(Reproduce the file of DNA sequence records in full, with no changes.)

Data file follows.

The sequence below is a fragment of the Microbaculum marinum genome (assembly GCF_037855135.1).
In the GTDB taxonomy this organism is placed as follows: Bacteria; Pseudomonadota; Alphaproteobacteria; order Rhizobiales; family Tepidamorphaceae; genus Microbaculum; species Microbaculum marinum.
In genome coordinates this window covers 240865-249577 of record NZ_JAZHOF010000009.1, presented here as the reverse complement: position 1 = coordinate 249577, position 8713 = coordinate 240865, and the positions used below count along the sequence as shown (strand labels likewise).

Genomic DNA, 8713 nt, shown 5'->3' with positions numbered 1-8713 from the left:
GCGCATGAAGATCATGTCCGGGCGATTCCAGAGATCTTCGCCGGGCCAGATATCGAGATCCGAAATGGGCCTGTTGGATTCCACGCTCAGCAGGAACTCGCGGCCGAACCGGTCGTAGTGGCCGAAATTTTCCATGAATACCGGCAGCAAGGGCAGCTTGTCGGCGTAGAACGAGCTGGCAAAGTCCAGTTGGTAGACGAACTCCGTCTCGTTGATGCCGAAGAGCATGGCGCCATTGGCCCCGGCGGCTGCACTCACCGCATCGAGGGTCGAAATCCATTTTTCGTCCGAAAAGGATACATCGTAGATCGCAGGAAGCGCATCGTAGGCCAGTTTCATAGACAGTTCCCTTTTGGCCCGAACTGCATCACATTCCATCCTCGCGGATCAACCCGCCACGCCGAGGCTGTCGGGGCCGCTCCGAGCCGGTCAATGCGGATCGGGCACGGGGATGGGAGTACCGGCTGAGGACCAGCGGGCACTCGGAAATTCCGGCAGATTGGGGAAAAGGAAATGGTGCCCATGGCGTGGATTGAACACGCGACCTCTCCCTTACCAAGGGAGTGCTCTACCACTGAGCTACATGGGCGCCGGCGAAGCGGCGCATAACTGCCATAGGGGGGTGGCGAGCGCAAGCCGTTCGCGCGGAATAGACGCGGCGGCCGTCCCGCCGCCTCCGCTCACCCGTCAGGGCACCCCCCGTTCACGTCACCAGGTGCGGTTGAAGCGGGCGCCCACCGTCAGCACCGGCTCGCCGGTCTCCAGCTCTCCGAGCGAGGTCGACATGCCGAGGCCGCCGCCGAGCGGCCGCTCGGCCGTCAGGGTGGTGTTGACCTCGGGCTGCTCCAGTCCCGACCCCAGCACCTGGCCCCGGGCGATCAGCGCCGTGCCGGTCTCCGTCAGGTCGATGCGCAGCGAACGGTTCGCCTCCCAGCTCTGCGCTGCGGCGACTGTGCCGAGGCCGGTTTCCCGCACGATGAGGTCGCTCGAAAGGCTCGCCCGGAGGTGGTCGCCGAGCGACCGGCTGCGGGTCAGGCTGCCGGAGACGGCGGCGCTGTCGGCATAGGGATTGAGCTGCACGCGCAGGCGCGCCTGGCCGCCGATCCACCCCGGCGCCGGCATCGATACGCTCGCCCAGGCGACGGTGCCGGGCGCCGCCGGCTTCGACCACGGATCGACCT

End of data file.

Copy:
The sequence below is a fragment of the Microbaculum marinum genome (assembly GCF_037855135.1).
In the GTDB taxonomy this organism is placed as follows: Bacteria; Pseudomonadota; Alphaproteobacteria; order Rhizobiales; family Tepidamorphaceae; genus Microbaculum; species Microbaculum marinum.
In genome coordinates this window covers 240865-249577 of record NZ_JAZHOF010000009.1, presented here as the reverse complement: position 1 = coordinate 249577, position 8713 = coordinate 240865, and the positions used below count along the sequence as shown (strand labels likewise).

Genomic DNA, 8713 nt, shown 5'->3' with positions numbered 1-8713 from the left:
GCGCATGAAGATCATGTCCGGGCGATTCCAGAGATCTTCGCCGGGCCAGATATCGAGATCCGAAATGGGCCTGTTGGATTCCACGCTCAGCAGGAACTCGCGGCCGAACCGGTCGTAGTGGCCGAAATTTTCCATGAATACCGGCAGCAAGGGCAGCTTGTCGGCGTAGAACGAGCTGGCAAAGTCCAGTTGGTAGACGAACTCCGTCTCGTTGATGCCGAAGAGCATGGCGCCATTGGCCCCGGCGGCTGCACTCACCGCATCGAGGGTCGAAATCCATTTTTCGTCCGAAAAGGATACATCGTAGATCGCAGGAAGCGCATCGTAGGCCAGTTTCATAGACAGTTCCCTTTTGGCCCGAACTGCATCACATTCCATCCTCGCGGATCAACCCGCCACGCCGAGGCTGTCGGGGCCGCTCCGAGCCGGTCAATGCGGATCGGGCACGGGGATGGGAGTACCGGCTGAGGACCAGCGGGCACTCGGAAATTCCGGCAGATTGGGGAAAAGGAAATGGTGCCCATGGCGTGGATTGAACACGCGACCTCTCCCTTACCAAGGGAGTGCTCTACCACTGAGCTACATGGGCGCCGGCGAAGCGGCGCATAACTGCCATAGGGGGGTGGCGAGCGCAAGCCGTTCGCGCGGAATAGACGCGGCGGCCGTCCCGCCGCCTCCGCTCACCCGTCAGGGCACCCCCCGTTCACGTCACCAGGTGCGGTTGAAGCGGGCGCCCACCGTCAGCACCGGCTCGCCGGTCTCCAGCTCTCCGAGCGAGGTCGACATGCCGAGGCCGCCGCCGAGCGGCCGCTCGGCCGTCAGGGTGGTGTTGACCTCGGGCTGCTCCAGTCCCGACCCCAGCACCTGGCCCCGGGCGATCAGCGCCGTGCCGGTCTCCGTCAGGTCGATGCGCAGCGAACGGTTCGCCTCCCAGCTCTGCGCTGCGGCGACTGTGCCGAGGCCGGTTTCCCGCACGATGAGGTCGCTCGAAAGGCTCGCCCGGAGGTGGTCGCCGAGCGACCGGCTGCGGGTCAGGCTGCCGGAGACGGCGGCGCTGTCGGCATAGGGATTGAGCTGCACGCGCAGGCGCGCCTGGCCGCCGATCCACCCCGGCGCCGGCATCGATACGCTCGCCCAGGCGACGGTGCCGGGCGCCGCCGGCTTCGACCACGGATCGACCT